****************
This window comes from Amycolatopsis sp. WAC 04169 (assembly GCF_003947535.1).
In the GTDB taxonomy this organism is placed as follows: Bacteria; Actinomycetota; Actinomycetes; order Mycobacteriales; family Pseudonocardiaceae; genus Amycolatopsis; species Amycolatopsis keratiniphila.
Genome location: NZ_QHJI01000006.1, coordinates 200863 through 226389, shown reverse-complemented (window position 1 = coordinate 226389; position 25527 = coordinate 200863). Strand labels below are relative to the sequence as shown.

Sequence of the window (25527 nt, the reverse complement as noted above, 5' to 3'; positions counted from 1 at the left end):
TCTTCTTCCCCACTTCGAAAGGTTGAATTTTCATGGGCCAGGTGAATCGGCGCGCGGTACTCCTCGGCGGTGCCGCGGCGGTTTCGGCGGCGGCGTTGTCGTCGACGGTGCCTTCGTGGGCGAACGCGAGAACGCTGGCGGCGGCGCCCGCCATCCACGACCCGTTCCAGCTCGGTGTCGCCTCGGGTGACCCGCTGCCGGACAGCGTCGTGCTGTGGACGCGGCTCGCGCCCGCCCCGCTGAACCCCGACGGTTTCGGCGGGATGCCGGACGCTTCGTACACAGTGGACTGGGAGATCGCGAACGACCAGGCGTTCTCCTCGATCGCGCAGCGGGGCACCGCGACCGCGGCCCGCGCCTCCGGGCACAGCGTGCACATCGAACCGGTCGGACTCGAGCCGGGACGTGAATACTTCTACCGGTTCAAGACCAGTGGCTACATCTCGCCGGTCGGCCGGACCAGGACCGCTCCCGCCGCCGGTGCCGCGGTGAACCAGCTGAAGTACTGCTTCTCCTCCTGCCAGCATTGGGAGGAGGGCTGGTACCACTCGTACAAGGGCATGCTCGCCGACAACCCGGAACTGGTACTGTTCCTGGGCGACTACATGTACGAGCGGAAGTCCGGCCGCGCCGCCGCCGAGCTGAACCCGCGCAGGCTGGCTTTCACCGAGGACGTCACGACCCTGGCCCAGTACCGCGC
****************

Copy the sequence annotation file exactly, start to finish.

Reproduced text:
This window comes from Amycolatopsis sp. WAC 04169 (assembly GCF_003947535.1).
In the GTDB taxonomy this organism is placed as follows: Bacteria; Actinomycetota; Actinomycetes; order Mycobacteriales; family Pseudonocardiaceae; genus Amycolatopsis; species Amycolatopsis keratiniphila.
Genome location: NZ_QHJI01000006.1, coordinates 200863 through 226389, shown reverse-complemented (window position 1 = coordinate 226389; position 25527 = coordinate 200863). Strand labels below are relative to the sequence as shown.

Sequence of the window (25527 nt, the reverse complement as noted above, 5' to 3'; positions counted from 1 at the left end):
TCTTCTTCCCCACTTCGAAAGGTTGAATTTTCATGGGCCAGGTGAATCGGCGCGCGGTACTCCTCGGCGGTGCCGCGGCGGTTTCGGCGGCGGCGTTGTCGTCGACGGTGCCTTCGTGGGCGAACGCGAGAACGCTGGCGGCGGCGCCCGCCATCCACGACCCGTTCCAGCTCGGTGTCGCCTCGGGTGACCCGCTGCCGGACAGCGTCGTGCTGTGGACGCGGCTCGCGCCCGCCCCGCTGAACCCCGACGGTTTCGGCGGGATGCCGGACGCTTCGTACACAGTGGACTGGGAGATCGCGAACGACCAGGCGTTCTCCTCGATCGCGCAGCGGGGCACCGCGACCGCGGCCCGCGCCTCCGGGCACAGCGTGCACATCGAACCGGTCGGACTCGAGCCGGGACGTGAATACTTCTACCGGTTCAAGACCAGTGGCTACATCTCGCCGGTCGGCCGGACCAGGACCGCTCCCGCCGCCGGTGCCGCGGTGAACCAGCTGAAGTACTGCTTCTCCTCCTGCCAGCATTGGGAGGAGGGCTGGTACCACTCGTACAAGGGCATGCTCGCCGACAACCCGGAACTGGTACTGTTCCTGGGCGACTACATGTACGAGCGGAAGTCCGGCCGCGCCGCCGCCGAGCTGAACCCGCGCAGGCTGGCTTTCACCGAGGACGTCACGACCCTGGCCCAGTACCGCGC